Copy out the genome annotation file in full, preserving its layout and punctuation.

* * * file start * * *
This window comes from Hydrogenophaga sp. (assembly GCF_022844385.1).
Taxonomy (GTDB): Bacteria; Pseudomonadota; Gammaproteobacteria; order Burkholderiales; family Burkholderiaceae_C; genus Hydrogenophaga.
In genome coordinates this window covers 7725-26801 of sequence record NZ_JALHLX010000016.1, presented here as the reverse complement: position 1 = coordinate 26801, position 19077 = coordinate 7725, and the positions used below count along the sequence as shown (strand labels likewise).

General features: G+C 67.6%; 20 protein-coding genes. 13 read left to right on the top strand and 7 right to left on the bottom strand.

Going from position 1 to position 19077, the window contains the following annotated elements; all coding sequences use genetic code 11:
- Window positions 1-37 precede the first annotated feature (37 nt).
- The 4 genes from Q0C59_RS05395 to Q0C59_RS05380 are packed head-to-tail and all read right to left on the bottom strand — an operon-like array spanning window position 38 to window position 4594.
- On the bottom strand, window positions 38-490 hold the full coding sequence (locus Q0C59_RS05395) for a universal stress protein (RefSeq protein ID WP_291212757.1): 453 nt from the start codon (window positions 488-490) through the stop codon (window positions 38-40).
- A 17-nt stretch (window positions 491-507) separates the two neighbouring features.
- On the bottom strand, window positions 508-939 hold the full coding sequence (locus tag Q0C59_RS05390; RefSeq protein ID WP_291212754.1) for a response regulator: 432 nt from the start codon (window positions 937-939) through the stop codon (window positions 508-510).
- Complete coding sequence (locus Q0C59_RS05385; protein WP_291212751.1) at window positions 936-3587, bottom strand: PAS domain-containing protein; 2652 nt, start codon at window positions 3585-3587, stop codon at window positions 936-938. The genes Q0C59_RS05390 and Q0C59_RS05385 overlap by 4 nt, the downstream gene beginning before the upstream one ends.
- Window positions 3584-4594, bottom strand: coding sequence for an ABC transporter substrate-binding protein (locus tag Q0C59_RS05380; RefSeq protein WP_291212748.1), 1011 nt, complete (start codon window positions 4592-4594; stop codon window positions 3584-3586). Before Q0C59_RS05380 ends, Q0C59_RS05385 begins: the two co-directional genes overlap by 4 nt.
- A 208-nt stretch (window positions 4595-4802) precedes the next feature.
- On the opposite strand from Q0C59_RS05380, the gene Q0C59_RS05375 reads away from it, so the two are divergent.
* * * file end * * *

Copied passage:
This window comes from Hydrogenophaga sp. (assembly GCF_022844385.1).
Taxonomy (GTDB): Bacteria; Pseudomonadota; Gammaproteobacteria; order Burkholderiales; family Burkholderiaceae_C; genus Hydrogenophaga.
In genome coordinates this window covers 7725-26801 of sequence record NZ_JALHLX010000016.1, presented here as the reverse complement: position 1 = coordinate 26801, position 19077 = coordinate 7725, and the positions used below count along the sequence as shown (strand labels likewise).

General features: G+C 67.6%; 20 protein-coding genes. 13 read left to right on the top strand and 7 right to left on the bottom strand.

Going from position 1 to position 19077, the window contains the following annotated elements; all coding sequences use genetic code 11:
- Window positions 1-37 precede the first annotated feature (37 nt).
- The 4 genes from Q0C59_RS05395 to Q0C59_RS05380 are packed head-to-tail and all read right to left on the bottom strand — an operon-like array spanning window position 38 to window position 4594.
- On the bottom strand, window positions 38-490 hold the full coding sequence (locus Q0C59_RS05395) for a universal stress protein (RefSeq protein ID WP_291212757.1): 453 nt from the start codon (window positions 488-490) through the stop codon (window positions 38-40).
- A 17-nt stretch (window positions 491-507) separates the two neighbouring features.
- On the bottom strand, window positions 508-939 hold the full coding sequence (locus tag Q0C59_RS05390; RefSeq protein ID WP_291212754.1) for a response regulator: 432 nt from the start codon (window positions 937-939) through the stop codon (window positions 508-510).
- Complete coding sequence (locus Q0C59_RS05385; protein WP_291212751.1) at window positions 936-3587, bottom strand: PAS domain-containing protein; 2652 nt, start codon at window positions 3585-3587, stop codon at window positions 936-938. The genes Q0C59_RS05390 and Q0C59_RS05385 overlap by 4 nt, the downstream gene beginning before the upstream one ends.
- Window positions 3584-4594, bottom strand: coding sequence for an ABC transporter substrate-binding protein (locus tag Q0C59_RS05380; RefSeq protein WP_291212748.1), 1011 nt, complete (start codon window positions 4592-4594; stop codon window positions 3584-3586). Before Q0C59_RS05380 ends, Q0C59_RS05385 begins: the two co-directional genes overlap by 4 nt.
- A 208-nt stretch (window positions 4595-4802) precedes the next feature.
- On the opposite strand from Q0C59_RS05380, the gene Q0C59_RS05375 reads away from it, so the two are divergent.